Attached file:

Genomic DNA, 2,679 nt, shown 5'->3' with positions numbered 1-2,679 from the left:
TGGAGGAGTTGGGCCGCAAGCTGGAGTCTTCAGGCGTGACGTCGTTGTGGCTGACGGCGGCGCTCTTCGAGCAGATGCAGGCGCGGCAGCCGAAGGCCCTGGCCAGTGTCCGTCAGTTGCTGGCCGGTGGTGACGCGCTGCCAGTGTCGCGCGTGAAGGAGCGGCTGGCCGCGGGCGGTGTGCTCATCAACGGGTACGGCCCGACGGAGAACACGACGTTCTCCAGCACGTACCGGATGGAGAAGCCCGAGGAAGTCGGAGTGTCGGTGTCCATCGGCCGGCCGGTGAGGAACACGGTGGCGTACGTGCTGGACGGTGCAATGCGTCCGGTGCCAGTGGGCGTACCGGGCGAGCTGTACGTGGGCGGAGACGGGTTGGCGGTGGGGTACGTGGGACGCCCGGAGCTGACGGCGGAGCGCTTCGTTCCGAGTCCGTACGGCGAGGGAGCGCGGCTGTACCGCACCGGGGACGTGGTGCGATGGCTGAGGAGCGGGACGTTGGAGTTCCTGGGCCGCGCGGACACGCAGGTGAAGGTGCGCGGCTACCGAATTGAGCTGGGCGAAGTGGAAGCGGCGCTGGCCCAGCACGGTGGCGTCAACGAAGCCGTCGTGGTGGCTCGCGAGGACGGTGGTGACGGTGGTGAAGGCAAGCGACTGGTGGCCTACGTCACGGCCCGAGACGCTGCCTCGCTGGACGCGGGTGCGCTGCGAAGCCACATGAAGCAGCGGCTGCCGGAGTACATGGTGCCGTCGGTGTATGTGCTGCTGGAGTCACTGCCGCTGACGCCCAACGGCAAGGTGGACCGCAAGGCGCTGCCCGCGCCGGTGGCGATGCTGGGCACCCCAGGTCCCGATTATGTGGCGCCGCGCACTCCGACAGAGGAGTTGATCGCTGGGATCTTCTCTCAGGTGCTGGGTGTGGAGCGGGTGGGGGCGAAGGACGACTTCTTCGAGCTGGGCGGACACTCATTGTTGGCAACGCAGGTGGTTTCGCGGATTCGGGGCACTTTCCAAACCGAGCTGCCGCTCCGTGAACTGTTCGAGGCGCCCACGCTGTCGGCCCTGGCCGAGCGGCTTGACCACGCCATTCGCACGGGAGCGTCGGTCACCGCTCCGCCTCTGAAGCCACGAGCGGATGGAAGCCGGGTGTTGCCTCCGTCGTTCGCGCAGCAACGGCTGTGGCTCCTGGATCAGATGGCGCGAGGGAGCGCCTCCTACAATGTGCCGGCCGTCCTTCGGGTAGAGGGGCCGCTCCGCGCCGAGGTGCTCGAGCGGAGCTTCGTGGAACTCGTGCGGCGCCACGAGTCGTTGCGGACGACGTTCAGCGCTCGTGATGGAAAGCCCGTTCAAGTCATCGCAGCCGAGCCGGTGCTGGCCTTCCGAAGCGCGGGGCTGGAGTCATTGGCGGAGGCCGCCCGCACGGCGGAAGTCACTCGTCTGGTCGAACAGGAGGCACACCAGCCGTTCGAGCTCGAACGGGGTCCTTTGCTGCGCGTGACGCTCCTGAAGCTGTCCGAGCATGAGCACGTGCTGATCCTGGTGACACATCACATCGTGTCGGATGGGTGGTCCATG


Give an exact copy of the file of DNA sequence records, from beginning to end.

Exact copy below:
Genomic DNA, 2,679 nt, shown 5'->3' with positions numbered 1-2,679 from the left:
TGGAGGAGTTGGGCCGCAAGCTGGAGTCTTCAGGCGTGACGTCGTTGTGGCTGACGGCGGCGCTCTTCGAGCAGATGCAGGCGCGGCAGCCGAAGGCCCTGGCCAGTGTCCGTCAGTTGCTGGCCGGTGGTGACGCGCTGCCAGTGTCGCGCGTGAAGGAGCGGCTGGCCGCGGGCGGTGTGCTCATCAACGGGTACGGCCCGACGGAGAACACGACGTTCTCCAGCACGTACCGGATGGAGAAGCCCGAGGAAGTCGGAGTGTCGGTGTCCATCGGCCGGCCGGTGAGGAACACGGTGGCGTACGTGCTGGACGGTGCAATGCGTCCGGTGCCAGTGGGCGTACCGGGCGAGCTGTACGTGGGCGGAGACGGGTTGGCGGTGGGGTACGTGGGACGCCCGGAGCTGACGGCGGAGCGCTTCGTTCCGAGTCCGTACGGCGAGGGAGCGCGGCTGTACCGCACCGGGGACGTGGTGCGATGGCTGAGGAGCGGGACGTTGGAGTTCCTGGGCCGCGCGGACACGCAGGTGAAGGTGCGCGGCTACCGAATTGAGCTGGGCGAAGTGGAAGCGGCGCTGGCCCAGCACGGTGGCGTCAACGAAGCCGTCGTGGTGGCTCGCGAGGACGGTGGTGACGGTGGTGAAGGCAAGCGACTGGTGGCCTACGTCACGGCCCGAGACGCTGCCTCGCTGGACGCGGGTGCGCTGCGAAGCCACATGAAGCAGCGGCTGCCGGAGTACATGGTGCCGTCGGTGTATGTGCTGCTGGAGTCACTGCCGCTGACGCCCAACGGCAAGGTGGACCGCAAGGCGCTGCCCGCGCCGGTGGCGATGCTGGGCACCCCAGGTCCCGATTATGTGGCGCCGCGCACTCCGACAGAGGAGTTGATCGCTGGGATCTTCTCTCAGGTGCTGGGTGTGGAGCGGGTGGGGGCGAAGGACGACTTCTTCGAGCTGGGCGGACACTCATTGTTGGCAACGCAGGTGGTTTCGCGGATTCGGGGCACTTTCCAAACCGAGCTGCCGCTCCGTGAACTGTTCGAGGCGCCCACGCTGTCGGCCCTGGCCGAGCGGCTTGACCACGCCATTCGCACGGGAGCGTCGGTCACCGCTCCGCCTCTGAAGCCACGAGCGGATGGAAGCCGGGTGTTGCCTCCGTCGTTCGCGCAGCAACGGCTGTGGCTCCTGGATCAGATGGCGCGAGGGAGCGCCTCCTACAATGTGCCGGCCGTCCTTCGGGTAGAGGGGCCGCTCCGCGCCGAGGTGCTCGAGCGGAGCTTCGTGGAACTCGTGCGGCGCCACGAGTCGTTGCGGACGACGTTCAGCGCTCGTGATGGAAAGCCCGTTCAAGTCATCGCAGCCGAGCCGGTGCTGGCCTTCCGAAGCGCGGGGCTGGAGTCATTGGCGGAGGCCGCCCGCACGGCGGAAGTCACTCGTCTGGTCGAACAGGAGGCACACCAGCCGTTCGAGCTCGAACGGGGTCCTTTGCTGCGCGTGACGCTCCTGAAGCTGTCCGAGCATGAGCACGTGCTGATCCTGGTGACACATCACATCGTGTCGGATGGGTGGTCCATG